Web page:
Tuesday, November 17, 2009

The Labyrinth of Solitude

Modern technology challenges the notion of place. If we are constantly plugged in to an electronic universe, we are everywhere and nowhere at the same time. What difference does it make if you are at the Taj Mahal or the Parthenon if you are returning emails on your Blackberry? Of course, the same can be said of the printing press and the telephone, but the speed and intensity of modern technology fractures the integrity of the individual ego, defined by the boundary of the epidermis. It is not unusual for a busy individual to be the recipient of hundreds of emails a day, and these, together with the plethora of other information sources, have left in their wake a refugee, a spiritual wanderer increasingly deprived of the usual attachments by which identity is defined. And yet, one is never alone.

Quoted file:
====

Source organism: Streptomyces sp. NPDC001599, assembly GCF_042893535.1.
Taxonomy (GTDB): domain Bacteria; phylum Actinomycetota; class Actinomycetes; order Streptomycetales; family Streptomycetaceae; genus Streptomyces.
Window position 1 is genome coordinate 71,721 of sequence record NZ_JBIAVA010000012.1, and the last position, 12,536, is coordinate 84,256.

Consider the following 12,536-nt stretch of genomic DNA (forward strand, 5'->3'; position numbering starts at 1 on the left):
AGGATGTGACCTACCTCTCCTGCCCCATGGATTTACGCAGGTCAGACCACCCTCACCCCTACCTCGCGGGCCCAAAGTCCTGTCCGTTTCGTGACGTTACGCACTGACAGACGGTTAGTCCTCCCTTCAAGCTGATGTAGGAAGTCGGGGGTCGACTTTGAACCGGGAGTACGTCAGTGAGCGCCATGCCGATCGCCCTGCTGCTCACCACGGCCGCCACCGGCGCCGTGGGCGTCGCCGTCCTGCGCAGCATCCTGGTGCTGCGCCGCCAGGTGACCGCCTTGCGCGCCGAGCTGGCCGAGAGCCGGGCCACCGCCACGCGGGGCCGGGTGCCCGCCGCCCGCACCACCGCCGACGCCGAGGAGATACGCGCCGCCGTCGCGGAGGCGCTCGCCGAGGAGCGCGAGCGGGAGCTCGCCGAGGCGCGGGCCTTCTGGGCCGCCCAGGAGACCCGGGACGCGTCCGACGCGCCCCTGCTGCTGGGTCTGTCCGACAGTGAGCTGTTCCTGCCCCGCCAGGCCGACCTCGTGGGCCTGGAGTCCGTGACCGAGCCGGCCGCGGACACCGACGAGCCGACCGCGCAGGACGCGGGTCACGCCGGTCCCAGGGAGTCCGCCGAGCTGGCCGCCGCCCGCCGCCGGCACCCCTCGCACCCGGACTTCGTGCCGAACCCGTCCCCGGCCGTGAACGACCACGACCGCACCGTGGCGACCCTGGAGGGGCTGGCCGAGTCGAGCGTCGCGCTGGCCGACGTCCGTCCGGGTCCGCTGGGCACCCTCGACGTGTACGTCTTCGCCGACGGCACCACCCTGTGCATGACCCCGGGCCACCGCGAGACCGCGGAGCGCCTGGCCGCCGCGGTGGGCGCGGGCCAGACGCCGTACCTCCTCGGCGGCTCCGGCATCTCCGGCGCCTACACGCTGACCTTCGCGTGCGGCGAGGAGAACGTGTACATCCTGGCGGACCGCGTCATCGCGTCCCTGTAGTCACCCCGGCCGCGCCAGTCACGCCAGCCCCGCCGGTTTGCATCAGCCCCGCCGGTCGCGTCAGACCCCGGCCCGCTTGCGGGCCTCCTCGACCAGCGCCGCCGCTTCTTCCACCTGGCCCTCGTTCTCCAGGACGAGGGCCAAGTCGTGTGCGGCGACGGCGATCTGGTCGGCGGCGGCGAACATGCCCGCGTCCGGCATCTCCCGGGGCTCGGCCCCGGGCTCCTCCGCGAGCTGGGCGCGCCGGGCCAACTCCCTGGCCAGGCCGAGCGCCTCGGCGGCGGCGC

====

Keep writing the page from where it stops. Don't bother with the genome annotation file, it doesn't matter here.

Now, let’s look at this from the point of view of the pre-Socratic stoic philosophers. The Eleatics  (Zeno, Parmenides, Melissus), as they were called, believed that the world was unchanging and that the seeming flux was all an illusion. Zeno’s paradox, starring Achilles and the tortoise, is the most famous example of this conundrum. Essentially, the rabid Facebook addict or the individual who has invented an avatar for an online game like Second Life, sits alone in his refuge, attempting to respond to all the messages he receives. He is in constant communication with numerous people all over the world who he rarely, if ever, sees, and who he scarcely knows. In the fifties, people left lewd messages on the inside of toilet stalls. After they dropped one load, they left another in hieroglyphic form. Do these early forms of “cave painting” tell us something about the sources of our modern electronic miracle? Has the high tech world of interactive communication freed us, or merely created a new form of solitude? Perhaps the Mexican poet and essayist Octavio Paz was right when he compared solitude to a labyrinth.

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